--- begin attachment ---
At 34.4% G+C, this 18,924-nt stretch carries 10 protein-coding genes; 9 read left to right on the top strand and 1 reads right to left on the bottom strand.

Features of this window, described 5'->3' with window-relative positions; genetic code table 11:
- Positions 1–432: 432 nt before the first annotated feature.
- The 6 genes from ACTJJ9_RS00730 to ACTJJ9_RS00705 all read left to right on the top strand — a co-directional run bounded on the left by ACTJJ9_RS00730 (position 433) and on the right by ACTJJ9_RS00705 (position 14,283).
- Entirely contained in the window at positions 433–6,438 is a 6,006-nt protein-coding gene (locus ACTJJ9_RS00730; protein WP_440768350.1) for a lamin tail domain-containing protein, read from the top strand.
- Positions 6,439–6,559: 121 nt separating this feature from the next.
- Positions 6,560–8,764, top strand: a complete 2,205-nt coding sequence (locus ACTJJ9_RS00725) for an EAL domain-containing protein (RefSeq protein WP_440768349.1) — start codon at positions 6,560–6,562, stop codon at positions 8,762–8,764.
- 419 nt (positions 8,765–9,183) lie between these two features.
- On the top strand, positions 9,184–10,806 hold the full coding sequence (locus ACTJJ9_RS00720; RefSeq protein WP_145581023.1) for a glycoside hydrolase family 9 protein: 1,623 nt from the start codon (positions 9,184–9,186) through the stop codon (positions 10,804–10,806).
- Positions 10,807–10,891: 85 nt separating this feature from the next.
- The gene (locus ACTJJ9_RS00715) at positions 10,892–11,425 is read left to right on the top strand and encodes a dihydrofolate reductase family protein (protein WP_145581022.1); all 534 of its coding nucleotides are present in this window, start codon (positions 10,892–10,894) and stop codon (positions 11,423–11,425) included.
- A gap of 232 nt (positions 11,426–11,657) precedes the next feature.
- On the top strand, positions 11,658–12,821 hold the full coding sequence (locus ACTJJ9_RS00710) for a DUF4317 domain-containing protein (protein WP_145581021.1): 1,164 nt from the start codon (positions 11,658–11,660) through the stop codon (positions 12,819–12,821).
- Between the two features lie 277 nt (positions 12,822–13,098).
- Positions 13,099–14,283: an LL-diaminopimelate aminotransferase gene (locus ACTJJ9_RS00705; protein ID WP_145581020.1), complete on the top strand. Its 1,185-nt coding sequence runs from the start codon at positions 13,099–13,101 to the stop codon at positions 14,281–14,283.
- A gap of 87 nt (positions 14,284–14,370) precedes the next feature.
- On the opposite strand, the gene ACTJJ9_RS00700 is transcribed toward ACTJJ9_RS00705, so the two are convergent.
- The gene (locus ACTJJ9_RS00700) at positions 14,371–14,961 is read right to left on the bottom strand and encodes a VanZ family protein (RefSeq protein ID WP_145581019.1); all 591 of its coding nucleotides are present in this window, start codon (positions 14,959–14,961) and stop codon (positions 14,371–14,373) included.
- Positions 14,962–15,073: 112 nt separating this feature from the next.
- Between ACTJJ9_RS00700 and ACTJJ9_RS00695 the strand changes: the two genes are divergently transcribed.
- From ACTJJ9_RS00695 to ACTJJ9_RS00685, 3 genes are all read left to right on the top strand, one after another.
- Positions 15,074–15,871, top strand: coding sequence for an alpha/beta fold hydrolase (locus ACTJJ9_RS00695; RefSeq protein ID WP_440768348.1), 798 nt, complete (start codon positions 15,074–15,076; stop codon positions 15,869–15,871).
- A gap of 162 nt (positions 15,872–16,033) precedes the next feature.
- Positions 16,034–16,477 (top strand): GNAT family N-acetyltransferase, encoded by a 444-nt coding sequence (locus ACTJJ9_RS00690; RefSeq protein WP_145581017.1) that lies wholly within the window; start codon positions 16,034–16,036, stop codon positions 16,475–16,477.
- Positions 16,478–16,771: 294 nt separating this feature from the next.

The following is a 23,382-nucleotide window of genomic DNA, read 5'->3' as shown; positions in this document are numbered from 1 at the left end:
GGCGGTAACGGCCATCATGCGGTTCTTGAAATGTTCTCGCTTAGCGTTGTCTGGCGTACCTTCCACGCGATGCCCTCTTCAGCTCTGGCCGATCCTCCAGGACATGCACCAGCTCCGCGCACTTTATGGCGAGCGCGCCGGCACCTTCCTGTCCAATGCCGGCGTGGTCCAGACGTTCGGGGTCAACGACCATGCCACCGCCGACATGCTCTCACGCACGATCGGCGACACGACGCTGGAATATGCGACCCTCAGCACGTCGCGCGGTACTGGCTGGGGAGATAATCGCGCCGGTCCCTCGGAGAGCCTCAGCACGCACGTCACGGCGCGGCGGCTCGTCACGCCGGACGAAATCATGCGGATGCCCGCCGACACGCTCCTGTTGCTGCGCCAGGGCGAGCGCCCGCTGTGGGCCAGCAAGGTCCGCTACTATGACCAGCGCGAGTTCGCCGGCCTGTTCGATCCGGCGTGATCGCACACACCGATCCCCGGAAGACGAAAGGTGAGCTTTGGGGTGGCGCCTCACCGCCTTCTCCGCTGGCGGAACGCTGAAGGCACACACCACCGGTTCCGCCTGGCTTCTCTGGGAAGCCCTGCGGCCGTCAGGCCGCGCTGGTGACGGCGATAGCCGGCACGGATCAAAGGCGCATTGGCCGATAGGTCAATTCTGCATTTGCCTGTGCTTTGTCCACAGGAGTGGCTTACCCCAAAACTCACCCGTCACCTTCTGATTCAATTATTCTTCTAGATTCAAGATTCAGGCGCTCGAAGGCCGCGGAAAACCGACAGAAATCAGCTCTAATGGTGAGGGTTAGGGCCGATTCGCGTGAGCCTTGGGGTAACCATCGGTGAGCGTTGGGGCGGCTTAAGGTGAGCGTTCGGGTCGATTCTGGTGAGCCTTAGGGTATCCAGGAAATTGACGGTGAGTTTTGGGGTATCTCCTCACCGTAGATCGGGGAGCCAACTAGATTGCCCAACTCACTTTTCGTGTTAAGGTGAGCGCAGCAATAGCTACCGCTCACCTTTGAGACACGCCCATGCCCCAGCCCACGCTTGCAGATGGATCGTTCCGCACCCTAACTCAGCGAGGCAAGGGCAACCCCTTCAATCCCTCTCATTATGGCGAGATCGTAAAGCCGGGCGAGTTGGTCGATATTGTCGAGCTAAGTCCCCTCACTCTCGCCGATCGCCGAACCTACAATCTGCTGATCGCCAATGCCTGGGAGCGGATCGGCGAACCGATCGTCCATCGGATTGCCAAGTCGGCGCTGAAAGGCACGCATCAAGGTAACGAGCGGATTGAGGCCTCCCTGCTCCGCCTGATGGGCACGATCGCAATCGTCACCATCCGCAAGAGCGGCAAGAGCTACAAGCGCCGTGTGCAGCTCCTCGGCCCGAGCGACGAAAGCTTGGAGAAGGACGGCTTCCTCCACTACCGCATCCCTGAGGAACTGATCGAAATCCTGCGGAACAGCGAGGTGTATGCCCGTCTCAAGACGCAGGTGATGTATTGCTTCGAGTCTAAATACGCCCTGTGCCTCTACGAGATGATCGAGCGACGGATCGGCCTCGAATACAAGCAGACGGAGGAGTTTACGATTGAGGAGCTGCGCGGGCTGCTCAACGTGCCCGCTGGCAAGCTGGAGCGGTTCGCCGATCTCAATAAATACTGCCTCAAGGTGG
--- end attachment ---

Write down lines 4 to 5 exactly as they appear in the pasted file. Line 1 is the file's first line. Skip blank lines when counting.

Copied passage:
- The 6 genes from ACTJJ9_RS00730 to ACTJJ9_RS00705 all read left to right on the top strand — a co-directional run bounded on the left by ACTJJ9_RS00730 (position 433) and on the right by ACTJJ9_RS00705 (position 14,283).
- Entirely contained in the window at positions 433–6,438 is a 6,006-nt protein-coding gene (locus ACTJJ9_RS00730; protein WP_440768350.1) for a lamin tail domain-containing protein, read from the top strand.